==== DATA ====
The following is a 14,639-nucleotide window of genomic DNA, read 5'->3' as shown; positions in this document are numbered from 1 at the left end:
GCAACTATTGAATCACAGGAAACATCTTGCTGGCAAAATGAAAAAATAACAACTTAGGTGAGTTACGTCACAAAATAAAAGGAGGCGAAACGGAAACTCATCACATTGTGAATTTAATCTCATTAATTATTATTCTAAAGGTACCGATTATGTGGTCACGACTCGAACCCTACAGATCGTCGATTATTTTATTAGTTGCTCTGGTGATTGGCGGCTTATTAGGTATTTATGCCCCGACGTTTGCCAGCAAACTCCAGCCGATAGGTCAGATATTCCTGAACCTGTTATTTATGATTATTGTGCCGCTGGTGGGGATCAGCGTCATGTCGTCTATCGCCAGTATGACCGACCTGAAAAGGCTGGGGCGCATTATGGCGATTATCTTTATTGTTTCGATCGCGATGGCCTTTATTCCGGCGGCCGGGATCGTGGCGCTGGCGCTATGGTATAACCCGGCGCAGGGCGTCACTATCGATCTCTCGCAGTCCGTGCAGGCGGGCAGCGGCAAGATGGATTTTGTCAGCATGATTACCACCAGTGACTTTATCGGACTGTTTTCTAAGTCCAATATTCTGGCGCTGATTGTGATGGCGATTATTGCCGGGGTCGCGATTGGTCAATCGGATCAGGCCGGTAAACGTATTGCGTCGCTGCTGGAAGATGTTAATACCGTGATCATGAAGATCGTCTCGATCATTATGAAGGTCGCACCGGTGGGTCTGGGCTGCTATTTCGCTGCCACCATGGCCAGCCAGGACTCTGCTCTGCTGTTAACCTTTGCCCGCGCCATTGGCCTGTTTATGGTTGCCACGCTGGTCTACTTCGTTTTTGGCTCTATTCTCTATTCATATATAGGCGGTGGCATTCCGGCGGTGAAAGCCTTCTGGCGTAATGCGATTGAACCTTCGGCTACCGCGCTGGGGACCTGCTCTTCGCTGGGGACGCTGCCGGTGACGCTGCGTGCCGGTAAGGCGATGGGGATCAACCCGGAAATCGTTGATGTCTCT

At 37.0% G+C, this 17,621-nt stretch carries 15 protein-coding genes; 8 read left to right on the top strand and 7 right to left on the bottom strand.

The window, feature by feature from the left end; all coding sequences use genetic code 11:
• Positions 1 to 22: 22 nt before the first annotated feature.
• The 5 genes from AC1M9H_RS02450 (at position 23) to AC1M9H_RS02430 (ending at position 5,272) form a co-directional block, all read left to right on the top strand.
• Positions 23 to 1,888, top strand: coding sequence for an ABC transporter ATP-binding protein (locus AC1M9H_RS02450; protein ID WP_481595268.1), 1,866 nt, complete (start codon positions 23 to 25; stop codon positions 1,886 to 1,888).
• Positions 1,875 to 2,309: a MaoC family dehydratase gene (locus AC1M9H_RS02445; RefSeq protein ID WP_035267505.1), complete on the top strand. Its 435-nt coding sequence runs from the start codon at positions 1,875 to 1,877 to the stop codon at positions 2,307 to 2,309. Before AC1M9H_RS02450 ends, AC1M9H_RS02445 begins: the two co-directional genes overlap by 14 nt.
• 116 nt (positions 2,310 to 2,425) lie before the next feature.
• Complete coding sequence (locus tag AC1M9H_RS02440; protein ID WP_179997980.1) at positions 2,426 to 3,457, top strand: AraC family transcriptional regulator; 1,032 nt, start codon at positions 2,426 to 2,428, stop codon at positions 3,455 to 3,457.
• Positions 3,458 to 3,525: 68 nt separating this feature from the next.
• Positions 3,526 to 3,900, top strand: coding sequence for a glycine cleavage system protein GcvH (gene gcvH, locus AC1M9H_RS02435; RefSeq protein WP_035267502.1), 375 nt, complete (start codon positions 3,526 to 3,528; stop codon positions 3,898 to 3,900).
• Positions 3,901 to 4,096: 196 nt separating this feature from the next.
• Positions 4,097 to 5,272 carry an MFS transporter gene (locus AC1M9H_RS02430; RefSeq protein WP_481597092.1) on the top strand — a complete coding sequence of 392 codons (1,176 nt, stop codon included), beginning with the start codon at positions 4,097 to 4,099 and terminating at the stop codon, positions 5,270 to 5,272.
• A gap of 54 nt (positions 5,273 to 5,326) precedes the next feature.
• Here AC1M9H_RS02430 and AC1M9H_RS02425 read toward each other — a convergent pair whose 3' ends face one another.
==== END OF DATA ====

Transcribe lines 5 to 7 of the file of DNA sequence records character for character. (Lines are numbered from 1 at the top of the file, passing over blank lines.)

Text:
• Positions 1 to 22: 22 nt before the first annotated feature.
• The 5 genes from AC1M9H_RS02450 (at position 23) to AC1M9H_RS02430 (ending at position 5,272) form a co-directional block, all read left to right on the top strand.
• Positions 23 to 1,888, top strand: coding sequence for an ABC transporter ATP-binding protein (locus AC1M9H_RS02450; protein ID WP_481595268.1), 1,866 nt, complete (start codon positions 23 to 25; stop codon positions 1,886 to 1,888).